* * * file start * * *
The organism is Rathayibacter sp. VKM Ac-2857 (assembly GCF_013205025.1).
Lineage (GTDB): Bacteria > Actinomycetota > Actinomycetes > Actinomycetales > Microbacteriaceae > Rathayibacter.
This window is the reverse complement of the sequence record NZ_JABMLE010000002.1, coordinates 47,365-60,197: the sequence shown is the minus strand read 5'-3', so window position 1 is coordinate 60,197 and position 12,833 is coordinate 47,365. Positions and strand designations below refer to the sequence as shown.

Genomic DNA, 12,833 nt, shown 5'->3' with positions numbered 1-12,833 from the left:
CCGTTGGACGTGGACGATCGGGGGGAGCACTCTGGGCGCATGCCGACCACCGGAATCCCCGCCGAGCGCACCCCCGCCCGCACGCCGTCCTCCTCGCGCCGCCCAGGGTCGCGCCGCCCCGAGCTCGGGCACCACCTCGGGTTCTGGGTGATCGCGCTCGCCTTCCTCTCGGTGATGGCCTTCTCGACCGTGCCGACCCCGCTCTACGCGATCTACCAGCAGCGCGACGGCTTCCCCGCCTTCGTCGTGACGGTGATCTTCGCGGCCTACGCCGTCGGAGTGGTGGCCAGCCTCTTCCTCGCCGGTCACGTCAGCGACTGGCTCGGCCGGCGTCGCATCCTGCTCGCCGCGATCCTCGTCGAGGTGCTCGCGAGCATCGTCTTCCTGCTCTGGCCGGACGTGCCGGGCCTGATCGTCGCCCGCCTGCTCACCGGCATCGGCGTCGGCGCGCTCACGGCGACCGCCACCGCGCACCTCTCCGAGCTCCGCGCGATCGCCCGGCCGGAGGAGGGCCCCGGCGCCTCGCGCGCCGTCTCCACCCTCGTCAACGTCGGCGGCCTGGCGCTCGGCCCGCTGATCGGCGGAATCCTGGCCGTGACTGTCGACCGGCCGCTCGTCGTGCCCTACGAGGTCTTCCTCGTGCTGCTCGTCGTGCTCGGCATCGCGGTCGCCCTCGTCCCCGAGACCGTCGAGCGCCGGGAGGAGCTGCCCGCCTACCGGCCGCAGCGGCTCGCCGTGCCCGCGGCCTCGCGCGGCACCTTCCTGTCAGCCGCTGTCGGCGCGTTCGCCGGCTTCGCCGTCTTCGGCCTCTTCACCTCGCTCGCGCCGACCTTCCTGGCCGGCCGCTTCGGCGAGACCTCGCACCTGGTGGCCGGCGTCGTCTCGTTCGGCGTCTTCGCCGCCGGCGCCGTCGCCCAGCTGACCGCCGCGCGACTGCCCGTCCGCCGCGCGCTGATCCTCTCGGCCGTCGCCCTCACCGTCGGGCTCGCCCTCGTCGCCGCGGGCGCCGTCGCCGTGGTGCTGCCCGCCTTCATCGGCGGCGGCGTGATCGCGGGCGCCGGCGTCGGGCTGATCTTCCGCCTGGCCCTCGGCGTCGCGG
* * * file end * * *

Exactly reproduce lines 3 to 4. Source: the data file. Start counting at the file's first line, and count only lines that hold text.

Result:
This window is the reverse complement of the sequence record NZ_JABMLE010000002.1, coordinates 47,365-60,197: the sequence shown is the minus strand read 5'-3', so window position 1 is coordinate 60,197 and position 12,833 is coordinate 47,365. Positions and strand designations below refer to the sequence as shown.

Genomic DNA, 12,833 nt, shown 5'->3' with positions numbered 1-12,833 from the left: